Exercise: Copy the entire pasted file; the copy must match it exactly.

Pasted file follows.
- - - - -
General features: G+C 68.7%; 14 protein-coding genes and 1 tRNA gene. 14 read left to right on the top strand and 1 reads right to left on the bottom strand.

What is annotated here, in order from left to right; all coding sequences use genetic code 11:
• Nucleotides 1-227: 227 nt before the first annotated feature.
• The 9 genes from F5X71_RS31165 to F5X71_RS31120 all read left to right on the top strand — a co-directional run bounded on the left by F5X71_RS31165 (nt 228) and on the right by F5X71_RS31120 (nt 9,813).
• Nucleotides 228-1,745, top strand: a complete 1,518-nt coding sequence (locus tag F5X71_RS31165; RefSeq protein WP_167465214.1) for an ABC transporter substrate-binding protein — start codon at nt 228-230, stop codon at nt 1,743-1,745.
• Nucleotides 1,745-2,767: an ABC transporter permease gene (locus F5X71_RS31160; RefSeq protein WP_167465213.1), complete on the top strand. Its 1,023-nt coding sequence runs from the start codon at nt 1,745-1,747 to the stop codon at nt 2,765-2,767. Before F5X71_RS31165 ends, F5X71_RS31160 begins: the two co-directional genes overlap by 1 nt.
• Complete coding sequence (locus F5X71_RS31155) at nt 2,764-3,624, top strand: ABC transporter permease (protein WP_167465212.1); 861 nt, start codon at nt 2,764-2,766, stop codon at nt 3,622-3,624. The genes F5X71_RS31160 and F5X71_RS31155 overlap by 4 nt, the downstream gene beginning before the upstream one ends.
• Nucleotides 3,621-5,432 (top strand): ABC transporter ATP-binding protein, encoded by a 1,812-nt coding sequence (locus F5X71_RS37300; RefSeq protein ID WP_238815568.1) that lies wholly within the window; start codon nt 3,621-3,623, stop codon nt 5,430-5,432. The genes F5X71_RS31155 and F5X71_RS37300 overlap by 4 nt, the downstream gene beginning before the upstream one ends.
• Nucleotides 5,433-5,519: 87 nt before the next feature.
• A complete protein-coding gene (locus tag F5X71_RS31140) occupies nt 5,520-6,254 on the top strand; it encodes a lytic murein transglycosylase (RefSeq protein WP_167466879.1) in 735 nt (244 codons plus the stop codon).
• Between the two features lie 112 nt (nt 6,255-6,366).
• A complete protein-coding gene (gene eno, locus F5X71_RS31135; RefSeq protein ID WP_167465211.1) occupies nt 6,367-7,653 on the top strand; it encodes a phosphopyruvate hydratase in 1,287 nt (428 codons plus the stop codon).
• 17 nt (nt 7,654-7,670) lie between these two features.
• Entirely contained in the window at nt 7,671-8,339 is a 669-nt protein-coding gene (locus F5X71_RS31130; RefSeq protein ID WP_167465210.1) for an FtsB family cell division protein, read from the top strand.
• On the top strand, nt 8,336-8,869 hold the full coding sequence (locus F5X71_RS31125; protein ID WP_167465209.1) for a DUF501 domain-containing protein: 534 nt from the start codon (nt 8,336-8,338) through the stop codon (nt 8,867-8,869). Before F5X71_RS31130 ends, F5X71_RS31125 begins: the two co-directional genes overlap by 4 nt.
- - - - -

General features: G+C 68.7%; 14 protein-coding genes and 1 tRNA gene. 14 read left to right on the top strand and 1 reads right to left on the bottom strand.

What is annotated here, in order from left to right; all coding sequences use genetic code 11:
• Nucleotides 1-227: 227 nt before the first annotated feature.
• The 9 genes from F5X71_RS31165 to F5X71_RS31120 all read left to right on the top strand — a co-directional run bounded on the left by F5X71_RS31165 (nt 228) and on the right by F5X71_RS31120 (nt 9,813).
• Nucleotides 228-1,745, top strand: a complete 1,518-nt coding sequence (locus tag F5X71_RS31165; RefSeq protein WP_167465214.1) for an ABC transporter substrate-binding protein — start codon at nt 228-230, stop codon at nt 1,743-1,745.
• Nucleotides 1,745-2,767: an ABC transporter permease gene (locus F5X71_RS31160; RefSeq protein WP_167465213.1), complete on the top strand. Its 1,023-nt coding sequence runs from the start codon at nt 1,745-1,747 to the stop codon at nt 2,765-2,767. Before F5X71_RS31165 ends, F5X71_RS31160 begins: the two co-directional genes overlap by 1 nt.
• Complete coding sequence (locus F5X71_RS31155) at nt 2,764-3,624, top strand: ABC transporter permease (protein WP_167465212.1); 861 nt, start codon at nt 2,764-2,766, stop codon at nt 3,622-3,624. The genes F5X71_RS31160 and F5X71_RS31155 overlap by 4 nt, the downstream gene beginning before the upstream one ends.
• Nucleotides 3,621-5,432 (top strand): ABC transporter ATP-binding protein, encoded by a 1,812-nt coding sequence (locus F5X71_RS37300; RefSeq protein ID WP_238815568.1) that lies wholly within the window; start codon nt 3,621-3,623, stop codon nt 5,430-5,432. The genes F5X71_RS31155 and F5X71_RS37300 overlap by 4 nt, the downstream gene beginning before the upstream one ends.
• Nucleotides 5,433-5,519: 87 nt before the next feature.
• A complete protein-coding gene (locus tag F5X71_RS31140) occupies nt 5,520-6,254 on the top strand; it encodes a lytic murein transglycosylase (RefSeq protein WP_167466879.1) in 735 nt (244 codons plus the stop codon).
• Between the two features lie 112 nt (nt 6,255-6,366).
• A complete protein-coding gene (gene eno, locus F5X71_RS31135; RefSeq protein ID WP_167465211.1) occupies nt 6,367-7,653 on the top strand; it encodes a phosphopyruvate hydratase in 1,287 nt (428 codons plus the stop codon).
• 17 nt (nt 7,654-7,670) lie between these two features.
• Entirely contained in the window at nt 7,671-8,339 is a 669-nt protein-coding gene (locus F5X71_RS31130; RefSeq protein ID WP_167465210.1) for an FtsB family cell division protein, read from the top strand.
• On the top strand, nt 8,336-8,869 hold the full coding sequence (locus F5X71_RS31125; protein ID WP_167465209.1) for a DUF501 domain-containing protein: 534 nt from the start codon (nt 8,336-8,338) through the stop codon (nt 8,867-8,869). Before F5X71_RS31130 ends, F5X71_RS31125 begins: the two co-directional genes overlap by 4 nt.